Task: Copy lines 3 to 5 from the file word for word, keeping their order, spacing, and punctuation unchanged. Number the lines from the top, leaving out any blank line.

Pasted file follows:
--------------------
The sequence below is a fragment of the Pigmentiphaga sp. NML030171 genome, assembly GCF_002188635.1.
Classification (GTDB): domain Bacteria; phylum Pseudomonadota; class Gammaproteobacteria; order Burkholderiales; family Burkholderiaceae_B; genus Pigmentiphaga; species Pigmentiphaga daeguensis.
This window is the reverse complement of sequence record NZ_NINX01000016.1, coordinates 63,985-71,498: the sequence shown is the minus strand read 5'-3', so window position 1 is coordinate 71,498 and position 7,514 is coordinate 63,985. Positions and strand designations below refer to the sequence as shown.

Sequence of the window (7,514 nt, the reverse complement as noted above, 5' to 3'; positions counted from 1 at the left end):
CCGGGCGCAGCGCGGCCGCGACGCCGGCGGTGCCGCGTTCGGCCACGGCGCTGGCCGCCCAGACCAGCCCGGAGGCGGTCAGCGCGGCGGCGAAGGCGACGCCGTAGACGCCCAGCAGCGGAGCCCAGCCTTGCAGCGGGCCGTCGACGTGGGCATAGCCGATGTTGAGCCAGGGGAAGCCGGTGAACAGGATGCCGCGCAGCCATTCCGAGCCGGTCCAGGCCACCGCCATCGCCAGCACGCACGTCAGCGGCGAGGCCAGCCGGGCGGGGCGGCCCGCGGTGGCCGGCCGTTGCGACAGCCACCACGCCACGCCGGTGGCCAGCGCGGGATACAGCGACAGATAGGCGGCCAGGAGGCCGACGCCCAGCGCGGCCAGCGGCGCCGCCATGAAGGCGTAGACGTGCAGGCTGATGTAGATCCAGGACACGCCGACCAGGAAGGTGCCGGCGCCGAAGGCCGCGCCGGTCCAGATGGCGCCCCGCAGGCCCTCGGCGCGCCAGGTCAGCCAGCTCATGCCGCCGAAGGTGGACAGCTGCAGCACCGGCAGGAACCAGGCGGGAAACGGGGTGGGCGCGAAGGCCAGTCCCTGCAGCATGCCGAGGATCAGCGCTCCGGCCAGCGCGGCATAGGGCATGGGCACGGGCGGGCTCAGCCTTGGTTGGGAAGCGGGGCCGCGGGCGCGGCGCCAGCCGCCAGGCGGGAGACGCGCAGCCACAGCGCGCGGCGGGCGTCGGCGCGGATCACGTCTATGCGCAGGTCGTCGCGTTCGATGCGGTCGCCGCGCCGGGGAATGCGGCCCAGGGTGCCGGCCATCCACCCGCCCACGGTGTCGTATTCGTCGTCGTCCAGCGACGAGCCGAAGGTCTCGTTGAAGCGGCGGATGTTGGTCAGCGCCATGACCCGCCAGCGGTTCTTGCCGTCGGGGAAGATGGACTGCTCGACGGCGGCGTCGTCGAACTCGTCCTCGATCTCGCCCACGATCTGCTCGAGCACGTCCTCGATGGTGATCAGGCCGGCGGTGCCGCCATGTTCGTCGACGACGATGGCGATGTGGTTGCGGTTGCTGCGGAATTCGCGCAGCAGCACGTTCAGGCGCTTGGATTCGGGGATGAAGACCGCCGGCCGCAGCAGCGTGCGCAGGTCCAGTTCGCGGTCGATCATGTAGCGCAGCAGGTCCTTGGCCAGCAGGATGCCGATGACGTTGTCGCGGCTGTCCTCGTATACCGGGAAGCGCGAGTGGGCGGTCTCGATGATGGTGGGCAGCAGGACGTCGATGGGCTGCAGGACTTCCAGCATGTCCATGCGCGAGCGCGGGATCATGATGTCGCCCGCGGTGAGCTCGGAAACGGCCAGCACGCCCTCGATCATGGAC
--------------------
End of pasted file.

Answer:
This window is the reverse complement of sequence record NZ_NINX01000016.1, coordinates 63,985-71,498: the sequence shown is the minus strand read 5'-3', so window position 1 is coordinate 71,498 and position 7,514 is coordinate 63,985. Positions and strand designations below refer to the sequence as shown.

Sequence of the window (7,514 nt, the reverse complement as noted above, 5' to 3'; positions counted from 1 at the left end):
CCGGGCGCAGCGCGGCCGCGACGCCGGCGGTGCCGCGTTCGGCCACGGCGCTGGCCGCCCAGACCAGCCCGGAGGCGGTCAGCGCGGCGGCGAAGGCGACGCCGTAGACGCCCAGCAGCGGAGCCCAGCCTTGCAGCGGGCCGTCGACGTGGGCATAGCCGATGTTGAGCCAGGGGAAGCCGGTGAACAGGATGCCGCGCAGCCATTCCGAGCCGGTCCAGGCCACCGCCATCGCCAGCACGCACGTCAGCGGCGAGGCCAGCCGGGCGGGGCGGCCCGCGGTGGCCGGCCGTTGCGACAGCCACCACGCCACGCCGGTGGCCAGCGCGGGATACAGCGACAGATAGGCGGCCAGGAGGCCGACGCCCAGCGCGGCCAGCGGCGCCGCCATGAAGGCGTAGACGTGCAGGCTGATGTAGATCCAGGACACGCCGACCAGGAAGGTGCCGGCGCCGAAGGCCGCGCCGGTCCAGATGGCGCCCCGCAGGCCCTCGGCGCGCCAGGTCAGCCAGCTCATGCCGCCGAAGGTGGACAGCTGCAGCACCGGCAGGAACCAGGCGGGAAACGGGGTGGGCGCGAAGGCCAGTCCCTGCAGCATGCCGAGGATCAGCGCTCCGGCCAGCGCGGCATAGGGCATGGGCACGGGCGGGCTCAGCCTTGGTTGGGAAGCGGGGCCGCGGGCGCGGCGCCAGCCGCCAGGCGGGAGACGCGCAGCCACAGCGCGCGGCGGGCGTCGGCGCGGATCACGTCTATGCGCAGGTCGTCGCGTTCGATGCGGTCGCCGCGCCGGGGAATGCGGCCCAGGGTGCCGGCCATCCACCCGCCCACGGTGTCGTATTCGTCGTCGTCCAGCGACGAGCCGAAGGTCTCGTTGAAGCGGCGGATGTTGGTCAGCGCCATGACCCGCCAGCGGTTCTTGCCGTCGGGGAAGATGGACTGCTCGACGGCGGCGTCGTCGAACTCGTCCTCGATCTCGCCCACGATCTGCTCGAGCACGTCCTCGATGGTGATCAGGCCGGCGGTGCCGCCATGTTCGTCGACGACGATGGCGATGTGGTTGCGGTTGCTGCGGAATTCGCGCAGCAGCACGTTCAGGCGCTTGGATTCGGGGATGAAGACCGCCGGCCGCAGCAGCGTGCGCAGGTCCAGTTCGCGGTCGATCATGTAGCGCAGCAGGTCCTTGGCCAGCAGGATGCCGATGACGTTGTCGCGGCTGTCCTCGTATACCGGGAAGCGCGAGTGGGCGGTCTCGATGATGGTGGGCAGCAGGACGTCGATGGGCTGCAGGACTTCCAGCATGTCCATGCGCGAGCGCGGGATCATGATGTCGCCCGCGGTGAGCTCGGAAACGGCCAGCACGCCCTCGATCATGGAC